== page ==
Carry Markets and Forward Prices

A commodity is said to be in carry when it is being stored rather than traded. The concept is similar to financial markets where this term is called the financial cost of carry. In the case of commodities this becomes more obvious since the process of producing and distributing them involves storing them as well.

The costs that are incurred in the carry markets affect the forward price of the commodity that will be traded in the future.

Forward Price of a Commodity

The forward price of a commodity is derived using the following formula:

Where r is risk free rate at which the value of an asset grows in the market.

In financial markets δ is normally associated with the returns that arise from holding the asset. An example would be when an asset pays the dividend. This is called the dividend yield.

Commodities have the characteristic that they can be lent and bought back in the active market. This is called the act of leasing the instrument and the rate of return achieved from it is called the lease rate. The dividend yield in the financial markets is called the lease rate in the commodities market.

Impact of Storage Costs and Convenience Yield

The price of the commodity calculated in the future must factor in both the financial cost of carrying the commodity as well as the physical cost of carry i.e. the cost of storing the commodity.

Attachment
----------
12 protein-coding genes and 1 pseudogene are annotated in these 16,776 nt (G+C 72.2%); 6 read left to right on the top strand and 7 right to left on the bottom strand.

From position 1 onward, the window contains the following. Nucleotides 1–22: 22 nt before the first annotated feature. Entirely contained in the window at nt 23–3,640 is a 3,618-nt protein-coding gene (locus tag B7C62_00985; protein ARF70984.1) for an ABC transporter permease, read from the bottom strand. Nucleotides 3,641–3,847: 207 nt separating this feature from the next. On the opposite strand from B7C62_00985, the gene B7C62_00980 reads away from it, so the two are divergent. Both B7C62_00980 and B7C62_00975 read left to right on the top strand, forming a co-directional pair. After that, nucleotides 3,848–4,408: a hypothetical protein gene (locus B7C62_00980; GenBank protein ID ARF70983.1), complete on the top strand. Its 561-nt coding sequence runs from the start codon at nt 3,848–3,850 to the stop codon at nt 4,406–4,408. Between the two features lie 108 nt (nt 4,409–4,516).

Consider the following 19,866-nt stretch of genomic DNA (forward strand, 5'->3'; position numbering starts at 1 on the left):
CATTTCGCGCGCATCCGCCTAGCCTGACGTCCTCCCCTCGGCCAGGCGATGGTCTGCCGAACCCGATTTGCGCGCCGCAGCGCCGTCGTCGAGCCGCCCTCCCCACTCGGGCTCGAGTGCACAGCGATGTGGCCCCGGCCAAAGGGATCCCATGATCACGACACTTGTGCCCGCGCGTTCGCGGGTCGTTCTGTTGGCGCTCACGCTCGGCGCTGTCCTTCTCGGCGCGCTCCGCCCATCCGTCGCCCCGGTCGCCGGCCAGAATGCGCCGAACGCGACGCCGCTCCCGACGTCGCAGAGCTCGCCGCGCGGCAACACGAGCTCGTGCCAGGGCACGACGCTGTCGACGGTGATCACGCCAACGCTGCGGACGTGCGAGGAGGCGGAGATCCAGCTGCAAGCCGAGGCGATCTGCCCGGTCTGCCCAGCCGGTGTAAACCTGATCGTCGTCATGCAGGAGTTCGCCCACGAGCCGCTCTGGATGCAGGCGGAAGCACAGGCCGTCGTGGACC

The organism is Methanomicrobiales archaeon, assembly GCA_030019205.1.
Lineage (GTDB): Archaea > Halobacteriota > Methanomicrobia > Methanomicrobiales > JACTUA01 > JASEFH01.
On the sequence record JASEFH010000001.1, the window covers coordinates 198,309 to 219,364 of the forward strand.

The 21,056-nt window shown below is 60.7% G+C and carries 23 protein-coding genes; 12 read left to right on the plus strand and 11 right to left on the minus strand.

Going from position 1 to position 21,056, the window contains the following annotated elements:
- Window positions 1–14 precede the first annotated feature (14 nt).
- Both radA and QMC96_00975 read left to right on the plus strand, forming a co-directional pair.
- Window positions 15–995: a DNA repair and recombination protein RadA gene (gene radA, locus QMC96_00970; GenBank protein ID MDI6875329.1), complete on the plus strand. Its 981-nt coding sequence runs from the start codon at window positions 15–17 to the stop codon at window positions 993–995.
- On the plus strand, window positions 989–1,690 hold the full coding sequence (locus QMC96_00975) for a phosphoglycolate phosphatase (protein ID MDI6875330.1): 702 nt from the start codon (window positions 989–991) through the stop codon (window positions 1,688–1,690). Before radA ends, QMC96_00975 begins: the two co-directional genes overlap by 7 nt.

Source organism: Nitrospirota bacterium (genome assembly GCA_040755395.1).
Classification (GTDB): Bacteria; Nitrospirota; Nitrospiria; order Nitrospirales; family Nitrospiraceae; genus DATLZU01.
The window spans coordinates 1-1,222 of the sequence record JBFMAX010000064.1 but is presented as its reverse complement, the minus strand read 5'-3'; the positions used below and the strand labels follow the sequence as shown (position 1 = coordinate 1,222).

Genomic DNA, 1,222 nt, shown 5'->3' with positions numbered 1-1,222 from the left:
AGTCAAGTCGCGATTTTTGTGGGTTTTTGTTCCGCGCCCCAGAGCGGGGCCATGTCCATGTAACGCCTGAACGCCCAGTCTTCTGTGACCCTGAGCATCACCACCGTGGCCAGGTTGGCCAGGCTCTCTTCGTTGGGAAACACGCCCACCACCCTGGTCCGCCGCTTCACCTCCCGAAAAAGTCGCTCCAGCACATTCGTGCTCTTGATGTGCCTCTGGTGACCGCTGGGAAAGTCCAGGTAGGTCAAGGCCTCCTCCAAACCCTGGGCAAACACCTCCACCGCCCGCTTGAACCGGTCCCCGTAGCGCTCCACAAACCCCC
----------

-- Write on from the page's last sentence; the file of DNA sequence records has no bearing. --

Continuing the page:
The impact of the storage cost is to make the graph of interest rates for commodities steeper than the normal interest rate structure. The advantage of lending a commodity is that the owner saves on the storage costs. However there is a disadvantage that the owner loses on the benefits of holding the commodity which in markets terminology is called the convenience yield.

In other words when a commodity is leased out, there is saving on storage costs but the benefits due to holding the commodity i.e. the convenience yield is lost.

This relationship is represented by the following equation –

Where δ is the lease rate, c is the convenience yield and λ indicates the storage costs.

The lease rate can also be represented as the difference between the commodity discount rate α and the expected growth rate of the commodity price g.

The commodity discount rate is the required rate of return on the commodity.

From the above relationships it becomes clear that the forward price moves in an opposite direction to the convenience yield and this is opposite for the storage costs.

No-Arbitrage Trading Range

The convenience yield of the commodity cannot be earned by the average investor while trading in the no-arbitrage market. This results in a no-arbitrage trading range rather than a no-arbitrage price for the commodity.

The no-arbitrage trading range is the range of possible prices while factoring in the convenience yield for the pricing of the commodity.


The following details are available about corn:

  • Spot price (Current price in the market) = $5 per bushel
  • Rate of interest prevailing the market (r) = 6%
  • Storage cost = 15%

The 1 year forward price is then calculated as follows:

If the convenience yield of holding the commodity is 4% then the forward price gets impacted:

From the relationships described, it can be deduced that the forward price is negatively impacted as a result of the introduction of the convenience yield i.e. it reduces in value.